gauze vs netting what difference

what is difference between gauze and netting

English

Alternative forms

  • gause (obsolete)

Etymology

From French gaze.

Pronunciation

  • enPR: gôz, IPA(key): /ɡɔːz/
  • Rhymes: -ɔːz
  • Homophones: gores (non-rhotic accents)

Noun

gauze (countable and uncountable, plural gauzes)

  1. A thin fabric with a loose, open weave.
  2. (medicine) A similar bleached cotton fabric used as a surgical dressing.
  3. A thin woven metal or plastic mesh.
  4. Wire gauze, used as fence.
  5. Mist or haze

Derived terms

Translations

Verb

gauze (third-person singular simple present gauzes, present participle gauzing, simple past and past participle gauzed)

  1. To apply a dressing of gauze
  2. (literary) To mist; to become gauze-like.

See also

  • wire netting

Pennsylvania German

Etymology

Cf. German gauzen.

Verb

gauze

  1. to bark
    Synonym: blaffe


English

Etymology 1

From net +‎ -ing.

Noun

netting (countable and uncountable, plural nettings)

  1. Something that acts as, or looks like, a net.
    • 1673, John Dryden, Amboyna
      Up with your fights, and your nettings prepare
    • January 1965, U.S. Army Air Defense Digest (U.S. Army Air Defense School, Fort Bliss, Texas), page 44 (part of chapter 3, Army Air Defense Control Systems) (PDF: cover, contents, chapter 1, chapter 2, chapter 3):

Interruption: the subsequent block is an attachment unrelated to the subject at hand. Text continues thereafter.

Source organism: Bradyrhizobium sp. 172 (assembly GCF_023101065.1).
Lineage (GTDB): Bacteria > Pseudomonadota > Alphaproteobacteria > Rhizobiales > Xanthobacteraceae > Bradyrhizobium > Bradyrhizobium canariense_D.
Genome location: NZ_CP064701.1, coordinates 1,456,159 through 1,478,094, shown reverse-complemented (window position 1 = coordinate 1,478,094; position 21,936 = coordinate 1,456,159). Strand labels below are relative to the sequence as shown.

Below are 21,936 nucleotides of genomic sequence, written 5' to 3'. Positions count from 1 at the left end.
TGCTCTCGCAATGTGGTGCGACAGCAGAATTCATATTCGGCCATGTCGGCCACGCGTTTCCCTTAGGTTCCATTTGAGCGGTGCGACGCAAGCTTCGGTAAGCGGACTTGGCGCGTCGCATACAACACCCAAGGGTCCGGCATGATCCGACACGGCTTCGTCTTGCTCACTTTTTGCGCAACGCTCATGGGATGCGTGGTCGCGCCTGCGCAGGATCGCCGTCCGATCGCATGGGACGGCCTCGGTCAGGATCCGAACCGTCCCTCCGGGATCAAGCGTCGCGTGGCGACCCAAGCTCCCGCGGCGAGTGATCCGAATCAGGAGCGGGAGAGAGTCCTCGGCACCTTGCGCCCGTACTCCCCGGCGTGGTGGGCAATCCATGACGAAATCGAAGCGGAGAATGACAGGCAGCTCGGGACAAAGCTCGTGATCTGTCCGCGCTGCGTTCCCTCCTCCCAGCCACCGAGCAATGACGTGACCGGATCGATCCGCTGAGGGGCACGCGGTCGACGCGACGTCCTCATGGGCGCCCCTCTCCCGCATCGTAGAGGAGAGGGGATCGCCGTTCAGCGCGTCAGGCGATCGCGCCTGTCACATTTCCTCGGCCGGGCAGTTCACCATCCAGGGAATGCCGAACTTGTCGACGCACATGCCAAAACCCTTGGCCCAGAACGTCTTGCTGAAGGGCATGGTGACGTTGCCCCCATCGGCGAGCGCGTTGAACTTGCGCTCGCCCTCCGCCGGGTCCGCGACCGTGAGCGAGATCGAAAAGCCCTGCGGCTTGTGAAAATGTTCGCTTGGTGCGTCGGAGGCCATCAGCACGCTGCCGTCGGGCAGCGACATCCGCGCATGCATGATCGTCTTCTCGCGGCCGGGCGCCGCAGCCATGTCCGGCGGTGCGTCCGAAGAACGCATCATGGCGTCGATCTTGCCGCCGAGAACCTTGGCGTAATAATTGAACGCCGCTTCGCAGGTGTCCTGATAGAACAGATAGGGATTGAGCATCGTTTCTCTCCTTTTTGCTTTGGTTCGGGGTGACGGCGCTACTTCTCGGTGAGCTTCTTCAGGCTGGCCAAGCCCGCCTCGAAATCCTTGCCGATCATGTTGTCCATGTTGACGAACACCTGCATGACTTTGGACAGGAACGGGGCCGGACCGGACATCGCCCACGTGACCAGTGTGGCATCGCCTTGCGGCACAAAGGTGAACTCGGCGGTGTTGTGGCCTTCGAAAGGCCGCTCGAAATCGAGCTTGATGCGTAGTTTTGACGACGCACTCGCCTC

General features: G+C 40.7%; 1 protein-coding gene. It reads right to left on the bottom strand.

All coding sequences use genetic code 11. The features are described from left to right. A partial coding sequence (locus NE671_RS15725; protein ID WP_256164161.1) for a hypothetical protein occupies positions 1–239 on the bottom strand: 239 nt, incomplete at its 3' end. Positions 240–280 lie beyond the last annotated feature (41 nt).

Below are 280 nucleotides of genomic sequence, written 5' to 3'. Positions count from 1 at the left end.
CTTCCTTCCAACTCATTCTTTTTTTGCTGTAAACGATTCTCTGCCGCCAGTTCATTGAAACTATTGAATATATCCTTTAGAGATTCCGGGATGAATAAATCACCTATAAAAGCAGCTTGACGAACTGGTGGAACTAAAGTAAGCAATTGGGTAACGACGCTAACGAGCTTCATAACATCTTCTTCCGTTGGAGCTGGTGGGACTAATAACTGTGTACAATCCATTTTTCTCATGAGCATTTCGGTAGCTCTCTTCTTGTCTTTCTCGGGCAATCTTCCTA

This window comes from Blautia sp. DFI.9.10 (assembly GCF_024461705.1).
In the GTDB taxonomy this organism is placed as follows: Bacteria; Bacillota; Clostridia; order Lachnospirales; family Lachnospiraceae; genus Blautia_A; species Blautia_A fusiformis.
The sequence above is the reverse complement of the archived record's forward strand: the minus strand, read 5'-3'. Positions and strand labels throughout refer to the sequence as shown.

The term “radar netting” (fig 43) describes the process by which track data derived from several additional or remote radars are gathered at a single center to produce an integrated set of meaningful target information which can be distributed to all AD elements concerned. […] Radar netting can provide concurrent coverage of a selected area by more than one radar.
Synonyms
  • mesh

Etymology 2

From Middle English netting (urine). Further etymology unclear.

Noun

netting (uncountable)

  1. (Britain, dialect, dated) urine
    (Can we find and add a quotation of Halliwell to this entry?)

Etymology 3

From net +‎ -ing.

Verb

netting

  1. present participle of net

Anagrams

  • tenting, tingent

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